Burn out is an insidious artist ailment that creeps in quietly and slowly wears you down over the course of time.
It doesn't always present as a fried, frazzled, bags-under-the-eyes kind of affair. The worst kind of burn out, in fact, is subtle, allowing you to keep on plugging for much longer than you should be. Eventually, though, burn out will grind you down - financially, emotionally, physically, and in your relationships. And, when you finally wake up to the fact that your circuit board is fried, you can't believe you didn't recognize it earlier.
Here are eight signs of burn out, and what to do about them:
1. You're physically tired on a regular basis, and you don't have an illness. Being tired without being sick is a big indicator you've been pushing yourself too hard for too long. Driving ambition is great when you're 25, but give it another 15 to 20 years and it will take its toll. There's only so much GO GO GO we can take. Remedy: Engage in some self-care (salt baths, yoga, deep breathing, long meandering walks in nature, etc.) and take a break until you can get your energy levels back up.
2. It's hard to muster up passion for the work. Where you once expounded effortlessly and at length about a creative masterpiece, you now mutter, "Eh. It's alright," when someone asks you about it. Or, you sit down to work and heave a heavy sigh thinking,"Come on now, I can do this. I can do this." Listen, if you're an artist and you aren't feeling passionate, this is a BIG red flag. Passion is your greatest fuel. Without it, you're steering your ship toward the rocks. Remedy: Stop working on anything you aren't passionate about and take a break. Come back to it when you really feel moved by the work. Don't put a timeframe on this. It might take weeks or months to get the mojo back. Let it unfold.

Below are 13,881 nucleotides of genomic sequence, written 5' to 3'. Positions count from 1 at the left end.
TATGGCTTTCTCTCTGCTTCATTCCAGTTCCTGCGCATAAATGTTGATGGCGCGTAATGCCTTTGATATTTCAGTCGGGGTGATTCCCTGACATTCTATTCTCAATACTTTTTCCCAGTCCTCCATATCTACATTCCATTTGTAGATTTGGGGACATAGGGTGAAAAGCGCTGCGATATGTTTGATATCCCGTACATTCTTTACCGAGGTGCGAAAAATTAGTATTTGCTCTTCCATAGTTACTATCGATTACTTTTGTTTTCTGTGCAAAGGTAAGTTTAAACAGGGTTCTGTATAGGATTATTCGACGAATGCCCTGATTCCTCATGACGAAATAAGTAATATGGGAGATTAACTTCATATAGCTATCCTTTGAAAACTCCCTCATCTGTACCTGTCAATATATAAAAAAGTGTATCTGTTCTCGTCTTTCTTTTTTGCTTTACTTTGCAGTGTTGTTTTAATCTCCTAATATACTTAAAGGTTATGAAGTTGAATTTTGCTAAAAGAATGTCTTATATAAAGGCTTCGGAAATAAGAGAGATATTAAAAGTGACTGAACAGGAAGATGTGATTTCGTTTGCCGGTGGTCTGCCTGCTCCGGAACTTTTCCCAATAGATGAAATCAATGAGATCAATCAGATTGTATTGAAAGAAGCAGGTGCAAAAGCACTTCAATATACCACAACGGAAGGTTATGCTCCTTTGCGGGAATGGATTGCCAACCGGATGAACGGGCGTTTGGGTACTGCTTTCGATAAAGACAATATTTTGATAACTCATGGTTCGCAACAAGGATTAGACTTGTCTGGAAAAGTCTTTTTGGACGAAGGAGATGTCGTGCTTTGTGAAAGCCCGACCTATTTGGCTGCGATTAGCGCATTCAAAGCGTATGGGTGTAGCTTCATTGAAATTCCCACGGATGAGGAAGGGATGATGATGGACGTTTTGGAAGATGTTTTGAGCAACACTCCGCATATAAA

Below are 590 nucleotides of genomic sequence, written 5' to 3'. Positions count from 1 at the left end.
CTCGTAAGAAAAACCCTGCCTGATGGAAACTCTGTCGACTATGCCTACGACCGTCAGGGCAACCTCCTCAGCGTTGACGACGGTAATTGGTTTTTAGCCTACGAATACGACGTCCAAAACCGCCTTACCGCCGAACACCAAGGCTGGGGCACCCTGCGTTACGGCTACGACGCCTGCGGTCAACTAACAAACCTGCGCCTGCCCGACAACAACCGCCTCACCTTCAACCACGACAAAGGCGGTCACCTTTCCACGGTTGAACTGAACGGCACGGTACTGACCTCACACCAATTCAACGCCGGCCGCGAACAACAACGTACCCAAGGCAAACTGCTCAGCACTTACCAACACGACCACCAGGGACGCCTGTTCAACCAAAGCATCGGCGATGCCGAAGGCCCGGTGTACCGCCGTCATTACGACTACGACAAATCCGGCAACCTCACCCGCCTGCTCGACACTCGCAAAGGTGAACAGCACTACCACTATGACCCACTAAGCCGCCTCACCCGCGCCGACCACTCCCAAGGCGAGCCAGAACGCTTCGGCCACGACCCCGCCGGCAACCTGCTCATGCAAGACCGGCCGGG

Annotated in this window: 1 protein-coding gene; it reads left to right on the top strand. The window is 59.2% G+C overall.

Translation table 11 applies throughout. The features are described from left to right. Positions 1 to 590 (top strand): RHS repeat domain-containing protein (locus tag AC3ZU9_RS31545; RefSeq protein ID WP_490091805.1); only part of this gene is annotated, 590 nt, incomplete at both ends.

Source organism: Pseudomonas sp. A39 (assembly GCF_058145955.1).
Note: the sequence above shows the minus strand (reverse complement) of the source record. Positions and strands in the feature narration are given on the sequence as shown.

3. You feel bitter or jealous when you see other artists succeed. This one is a particularly accurate burn out indicator if you aren't usually prone to those kinds of feelings about other people. It stems, obviously, from being tired of not having your own success (whatever success means to you) and watching your peers (or, God forbid, your students) catch up and then pass you by. Remedy: Look back at your creative history and identify the places where you succeeded. Take stock of them and remember that there were others jealous of you then. When you're done with that, take break from comparing yourself to others.
4. You feel like things will fall apart if you stop moving. Artists prone to anxiety will identify with this one. In this scenario you're a juggler trying to keep all the balls in the air. You know that once one ball drops, the rest are soon to follow. If you feel like this, guess what? The balls WILL drop no matter what you do because you're coming at things from a place of fear and not from a place of love. Remedy: Enlist support, whether it be hiring someone or asking a friend to help, and take a break from the mania.